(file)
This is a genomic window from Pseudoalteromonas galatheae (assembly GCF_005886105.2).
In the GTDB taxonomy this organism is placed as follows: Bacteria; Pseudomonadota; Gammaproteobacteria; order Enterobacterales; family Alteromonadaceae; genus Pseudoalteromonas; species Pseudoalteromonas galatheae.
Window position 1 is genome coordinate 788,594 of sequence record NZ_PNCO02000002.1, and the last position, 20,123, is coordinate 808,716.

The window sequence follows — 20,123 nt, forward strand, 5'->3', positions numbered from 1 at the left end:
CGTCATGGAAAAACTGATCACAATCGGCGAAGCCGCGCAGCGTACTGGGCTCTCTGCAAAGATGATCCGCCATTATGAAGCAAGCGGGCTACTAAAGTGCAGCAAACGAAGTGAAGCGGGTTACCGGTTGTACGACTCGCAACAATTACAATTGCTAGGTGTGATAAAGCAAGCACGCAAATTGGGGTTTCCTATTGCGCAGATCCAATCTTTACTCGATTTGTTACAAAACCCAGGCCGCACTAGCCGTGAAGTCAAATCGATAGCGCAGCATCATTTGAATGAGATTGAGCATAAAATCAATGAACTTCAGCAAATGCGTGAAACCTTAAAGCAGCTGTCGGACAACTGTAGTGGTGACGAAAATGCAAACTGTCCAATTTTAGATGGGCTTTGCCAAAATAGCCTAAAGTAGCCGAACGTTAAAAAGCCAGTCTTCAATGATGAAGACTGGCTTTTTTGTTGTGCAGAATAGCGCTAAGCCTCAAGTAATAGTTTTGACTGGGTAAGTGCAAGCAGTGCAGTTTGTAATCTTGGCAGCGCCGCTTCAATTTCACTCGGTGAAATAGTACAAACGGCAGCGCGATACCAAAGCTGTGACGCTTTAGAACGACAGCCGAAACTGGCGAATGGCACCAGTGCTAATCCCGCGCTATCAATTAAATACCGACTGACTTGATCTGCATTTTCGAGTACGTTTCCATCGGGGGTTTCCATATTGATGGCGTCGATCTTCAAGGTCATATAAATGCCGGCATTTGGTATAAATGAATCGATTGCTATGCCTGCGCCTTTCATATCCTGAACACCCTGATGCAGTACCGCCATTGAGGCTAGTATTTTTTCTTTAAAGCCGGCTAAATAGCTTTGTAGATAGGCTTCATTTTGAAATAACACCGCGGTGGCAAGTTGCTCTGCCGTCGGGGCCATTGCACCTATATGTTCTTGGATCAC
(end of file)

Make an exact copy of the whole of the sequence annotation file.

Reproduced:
This is a genomic window from Pseudoalteromonas galatheae (assembly GCF_005886105.2).
In the GTDB taxonomy this organism is placed as follows: Bacteria; Pseudomonadota; Gammaproteobacteria; order Enterobacterales; family Alteromonadaceae; genus Pseudoalteromonas; species Pseudoalteromonas galatheae.
Window position 1 is genome coordinate 788,594 of sequence record NZ_PNCO02000002.1, and the last position, 20,123, is coordinate 808,716.

The window sequence follows — 20,123 nt, forward strand, 5'->3', positions numbered from 1 at the left end:
CGTCATGGAAAAACTGATCACAATCGGCGAAGCCGCGCAGCGTACTGGGCTCTCTGCAAAGATGATCCGCCATTATGAAGCAAGCGGGCTACTAAAGTGCAGCAAACGAAGTGAAGCGGGTTACCGGTTGTACGACTCGCAACAATTACAATTGCTAGGTGTGATAAAGCAAGCACGCAAATTGGGGTTTCCTATTGCGCAGATCCAATCTTTACTCGATTTGTTACAAAACCCAGGCCGCACTAGCCGTGAAGTCAAATCGATAGCGCAGCATCATTTGAATGAGATTGAGCATAAAATCAATGAACTTCAGCAAATGCGTGAAACCTTAAAGCAGCTGTCGGACAACTGTAGTGGTGACGAAAATGCAAACTGTCCAATTTTAGATGGGCTTTGCCAAAATAGCCTAAAGTAGCCGAACGTTAAAAAGCCAGTCTTCAATGATGAAGACTGGCTTTTTTGTTGTGCAGAATAGCGCTAAGCCTCAAGTAATAGTTTTGACTGGGTAAGTGCAAGCAGTGCAGTTTGTAATCTTGGCAGCGCCGCTTCAATTTCACTCGGTGAAATAGTACAAACGGCAGCGCGATACCAAAGCTGTGACGCTTTAGAACGACAGCCGAAACTGGCGAATGGCACCAGTGCTAATCCCGCGCTATCAATTAAATACCGACTGACTTGATCTGCATTTTCGAGTACGTTTCCATCGGGGGTTTCCATATTGATGGCGTCGATCTTCAAGGTCATATAAATGCCGGCATTTGGTATAAATGAATCGATTGCTATGCCTGCGCCTTTCATATCCTGAACACCCTGATGCAGTACCGCCATTGAGGCTAGTATTTTTTCTTTAAAGCCGGCTAAATAGCTTTGTAGATAGGCTTCATTTTGAAATAACACCGCGGTGGCAAGTTGCTCTGCCGTCGGGGCCATTGCACCTATATGTTCTTGGATCAC